Monday, March 10, 2008

"The Spring is here"

The William Cullen Bryant Homestead, the boyhood home and later summer residence of the American poet, sits on a hillside overlooking the Westfield River as it flows through Cummington, Massachusetts. The house was built in 1785 and purchased in 1789 by Bryant's grandfather, Ebenezer Snell. Now a museum, its collections include original family furnishings. The country setting is believed to have inspired many of Bryant's poems.

by William Cullen Bryant, 1864

Already, close by our summer dwelling,
The Easter sparrow repeats her song;
A merry warbler, she chides the blossoms-
The idle blossoms that sleep so long.

The bluebird chants, from the elm's long branches,
A hymn to welcome the budding year.
The south wind wanders from field to forest,
And softly whispers, "The Spring is here."

Come, daughter mine, from the gloomy city,
Before those lays from the elm have ceased;
The violet breathes, by our door, as sweetly
As in the air of her native East.

Though many a flower in the wood is waking,
The daffodil is our doorside queen;
She pushes upward the sward already,
To spot with sunshine the early green.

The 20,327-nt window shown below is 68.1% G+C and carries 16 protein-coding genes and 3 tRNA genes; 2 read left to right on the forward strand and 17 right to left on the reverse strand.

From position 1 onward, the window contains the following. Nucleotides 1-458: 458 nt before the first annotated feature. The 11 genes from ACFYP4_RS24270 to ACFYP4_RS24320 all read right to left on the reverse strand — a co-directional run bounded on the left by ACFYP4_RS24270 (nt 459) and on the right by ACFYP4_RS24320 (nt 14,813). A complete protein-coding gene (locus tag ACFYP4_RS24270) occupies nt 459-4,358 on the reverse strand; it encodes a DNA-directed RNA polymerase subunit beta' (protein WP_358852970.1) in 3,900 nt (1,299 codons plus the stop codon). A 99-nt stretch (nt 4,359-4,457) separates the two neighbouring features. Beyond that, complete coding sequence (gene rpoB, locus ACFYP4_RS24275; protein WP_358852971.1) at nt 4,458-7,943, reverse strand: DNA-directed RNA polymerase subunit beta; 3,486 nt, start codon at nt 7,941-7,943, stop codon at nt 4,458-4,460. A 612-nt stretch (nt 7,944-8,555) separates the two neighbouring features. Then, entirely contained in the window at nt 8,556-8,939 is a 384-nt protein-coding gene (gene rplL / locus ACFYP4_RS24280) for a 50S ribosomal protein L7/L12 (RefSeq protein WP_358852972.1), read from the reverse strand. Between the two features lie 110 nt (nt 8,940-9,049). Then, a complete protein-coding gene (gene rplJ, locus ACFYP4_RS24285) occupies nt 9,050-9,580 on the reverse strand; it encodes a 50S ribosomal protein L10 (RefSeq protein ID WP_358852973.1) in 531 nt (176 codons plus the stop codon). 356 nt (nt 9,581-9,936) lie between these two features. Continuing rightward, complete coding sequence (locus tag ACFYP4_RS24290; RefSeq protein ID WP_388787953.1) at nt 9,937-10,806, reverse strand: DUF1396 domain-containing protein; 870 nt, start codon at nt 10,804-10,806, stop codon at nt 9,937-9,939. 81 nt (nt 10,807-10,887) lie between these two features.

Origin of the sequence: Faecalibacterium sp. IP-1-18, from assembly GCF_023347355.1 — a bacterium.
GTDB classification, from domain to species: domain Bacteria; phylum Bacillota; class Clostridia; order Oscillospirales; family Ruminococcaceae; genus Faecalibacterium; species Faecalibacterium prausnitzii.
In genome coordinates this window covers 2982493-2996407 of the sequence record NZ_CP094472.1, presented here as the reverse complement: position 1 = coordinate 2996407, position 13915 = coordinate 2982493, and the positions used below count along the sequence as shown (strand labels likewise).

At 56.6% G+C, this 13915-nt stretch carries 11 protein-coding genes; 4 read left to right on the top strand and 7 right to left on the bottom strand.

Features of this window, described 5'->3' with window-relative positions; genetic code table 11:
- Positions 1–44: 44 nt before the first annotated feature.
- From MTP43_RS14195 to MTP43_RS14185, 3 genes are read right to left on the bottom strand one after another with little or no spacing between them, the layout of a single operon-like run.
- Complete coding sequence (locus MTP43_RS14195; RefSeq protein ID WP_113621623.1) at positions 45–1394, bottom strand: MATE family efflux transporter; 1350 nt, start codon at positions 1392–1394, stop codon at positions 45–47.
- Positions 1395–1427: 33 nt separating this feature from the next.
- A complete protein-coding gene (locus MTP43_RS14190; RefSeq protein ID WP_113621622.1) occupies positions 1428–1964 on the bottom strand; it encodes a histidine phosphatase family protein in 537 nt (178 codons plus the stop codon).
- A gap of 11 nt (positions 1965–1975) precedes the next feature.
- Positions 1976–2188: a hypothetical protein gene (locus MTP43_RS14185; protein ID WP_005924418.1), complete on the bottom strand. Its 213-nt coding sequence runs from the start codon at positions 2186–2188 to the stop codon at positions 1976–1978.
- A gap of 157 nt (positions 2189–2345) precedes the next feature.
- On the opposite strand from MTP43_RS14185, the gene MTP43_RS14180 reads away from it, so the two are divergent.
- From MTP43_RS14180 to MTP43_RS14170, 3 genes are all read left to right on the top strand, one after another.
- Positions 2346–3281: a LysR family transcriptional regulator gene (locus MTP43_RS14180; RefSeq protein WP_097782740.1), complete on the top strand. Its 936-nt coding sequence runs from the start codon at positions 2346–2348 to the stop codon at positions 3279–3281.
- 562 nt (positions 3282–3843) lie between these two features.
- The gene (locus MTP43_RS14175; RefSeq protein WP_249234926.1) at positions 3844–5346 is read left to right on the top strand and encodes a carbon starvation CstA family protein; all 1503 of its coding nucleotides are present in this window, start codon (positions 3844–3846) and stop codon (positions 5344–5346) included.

No lays so joyous as these are warbled
From wiry prison in maiden's bower;
No pampered bloom of the green-house chamber
Has half the charm of the lawn's first flower.

Yet these sweet sounds of the early season,
And these fair sights of its sunny days,
Are only sweet when we fondly listen,
And only fair when we fondly gaze.

There is no glory in star or blossom
Till looked upon by a loving eye;
There is no fragrance in April breezes
Till breathed with joy as they wander by.

Come, Julia dear, for the sprouting willows,
The opening flowers, and the gleaming brooks,
And hollows, green in the sun, are waiting
Their dower of beauty from thy glad looks.


Bryant was an American romantic poet, journalist, and long-time editor of the New York Evening Post. He was born in Massachusetts in November 3, 1794, and died New York, June 12, 1878. Julia, referenced in the last stanza of the poem above, was Bryant's second daughter. Born in 1831, she was her well into her 30s at the time he wrote the poem, but clearly still at the fore of her father's thoughts.

Cedarmere, the Long Island home of American poet William Cullen Bryant, was originally built in 1787 by Richard Kirk, a Quaker farmer. Between 1843 and his death in 1878, Bryant renovated the farmhouse and planted the 7-acre property overlooking Roslyn Harbor with many exotic trees and flowering plants. The house remained in the family until 1969, when it was left to Nassau County by Bryant's great-granddaughter, Elizabeth.

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